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How to design vs. How to be a designer

Recently I’ve just been reflecting on my path as a designer. I’d think about how far I’ve progressed in my education and the caliber of my design skills… Let’s just say that I’m not quite exactly happy.

I ask myself, “What is the issue? What is it that makes me feel inadequate as a designer?”. And ultimately, I reflected upon my experience so far in my design education. I have grown and learned a lot from all my classes. But there are times I feel that I come out taking less from the class than I’m suppose to. To me, that was a conflicting thought. Looking back now, I’ve been taught more on the side of how to design rather than how to be a designer. You may be asking now, what’s the difference? Isn’t learning how to design a natural progression towards being a designer?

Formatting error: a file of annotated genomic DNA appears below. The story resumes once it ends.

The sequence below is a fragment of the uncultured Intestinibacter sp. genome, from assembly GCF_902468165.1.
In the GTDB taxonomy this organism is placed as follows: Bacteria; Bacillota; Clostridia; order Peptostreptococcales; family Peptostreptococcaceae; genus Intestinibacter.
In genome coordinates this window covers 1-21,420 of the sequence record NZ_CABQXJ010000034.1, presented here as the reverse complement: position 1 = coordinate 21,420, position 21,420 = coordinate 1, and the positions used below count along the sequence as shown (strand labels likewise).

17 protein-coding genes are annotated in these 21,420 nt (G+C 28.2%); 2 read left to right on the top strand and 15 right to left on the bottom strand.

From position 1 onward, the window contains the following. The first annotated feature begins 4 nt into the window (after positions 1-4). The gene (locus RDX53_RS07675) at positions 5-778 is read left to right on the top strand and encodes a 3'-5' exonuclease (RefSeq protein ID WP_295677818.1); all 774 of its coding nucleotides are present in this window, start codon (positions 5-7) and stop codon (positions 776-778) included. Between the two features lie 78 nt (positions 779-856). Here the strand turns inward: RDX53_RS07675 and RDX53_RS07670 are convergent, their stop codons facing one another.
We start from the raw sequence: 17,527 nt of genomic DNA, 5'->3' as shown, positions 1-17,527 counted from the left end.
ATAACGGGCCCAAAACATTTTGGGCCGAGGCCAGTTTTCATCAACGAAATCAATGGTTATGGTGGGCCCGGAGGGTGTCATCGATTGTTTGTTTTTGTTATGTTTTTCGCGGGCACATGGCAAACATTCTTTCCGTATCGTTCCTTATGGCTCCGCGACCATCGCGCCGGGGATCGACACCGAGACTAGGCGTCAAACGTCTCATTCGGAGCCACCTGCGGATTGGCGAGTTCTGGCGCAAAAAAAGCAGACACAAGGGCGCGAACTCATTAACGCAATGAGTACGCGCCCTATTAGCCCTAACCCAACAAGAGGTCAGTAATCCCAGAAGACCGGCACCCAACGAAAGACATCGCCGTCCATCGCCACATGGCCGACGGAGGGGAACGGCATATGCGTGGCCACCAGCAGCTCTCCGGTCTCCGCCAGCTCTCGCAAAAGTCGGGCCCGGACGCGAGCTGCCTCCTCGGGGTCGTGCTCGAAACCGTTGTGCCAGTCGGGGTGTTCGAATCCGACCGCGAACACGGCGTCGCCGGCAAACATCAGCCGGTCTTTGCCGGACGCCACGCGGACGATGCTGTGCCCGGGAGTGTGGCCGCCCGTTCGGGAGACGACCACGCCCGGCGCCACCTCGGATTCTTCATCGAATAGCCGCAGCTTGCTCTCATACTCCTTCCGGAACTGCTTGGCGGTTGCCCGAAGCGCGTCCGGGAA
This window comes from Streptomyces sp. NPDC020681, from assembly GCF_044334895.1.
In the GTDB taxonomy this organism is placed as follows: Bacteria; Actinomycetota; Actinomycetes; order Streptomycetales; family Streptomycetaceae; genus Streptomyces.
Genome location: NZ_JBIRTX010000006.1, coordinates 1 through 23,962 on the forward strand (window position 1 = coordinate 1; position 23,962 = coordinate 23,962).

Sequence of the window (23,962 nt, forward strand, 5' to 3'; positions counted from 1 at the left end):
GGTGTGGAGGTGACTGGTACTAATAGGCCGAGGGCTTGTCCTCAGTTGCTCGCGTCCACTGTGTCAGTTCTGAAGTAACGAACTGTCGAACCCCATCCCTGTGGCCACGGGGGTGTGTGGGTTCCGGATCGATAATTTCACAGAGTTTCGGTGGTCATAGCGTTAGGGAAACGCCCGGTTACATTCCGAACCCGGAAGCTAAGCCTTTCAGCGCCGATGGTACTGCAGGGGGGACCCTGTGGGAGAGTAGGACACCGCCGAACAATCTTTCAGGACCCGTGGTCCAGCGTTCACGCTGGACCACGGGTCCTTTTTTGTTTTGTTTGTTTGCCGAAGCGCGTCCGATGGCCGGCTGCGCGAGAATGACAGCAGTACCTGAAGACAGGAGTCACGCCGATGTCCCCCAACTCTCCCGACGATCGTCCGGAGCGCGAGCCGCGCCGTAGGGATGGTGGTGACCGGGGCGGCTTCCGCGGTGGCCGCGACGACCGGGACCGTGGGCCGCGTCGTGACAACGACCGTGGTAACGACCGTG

Yes and no. Anyone could potentially learn how to design. They can learn how to operate some creative suite software and produce designs. But does that necessarily make them a designer? For me, not really. Designers know not only how to design, but they also are able to look further. They can look into the world, envision it in a different way and make that vision possible through their design. So in my mind, I find myself at an impasse. Am I someone who just knows how to design? What qualifies me as a designer? Where do you find yourself on this particular spectrum?

This post was sparked by Ken Baynes, Editorial Director of Loughborough Design Press, and his video discussion on design education. Check it out down below

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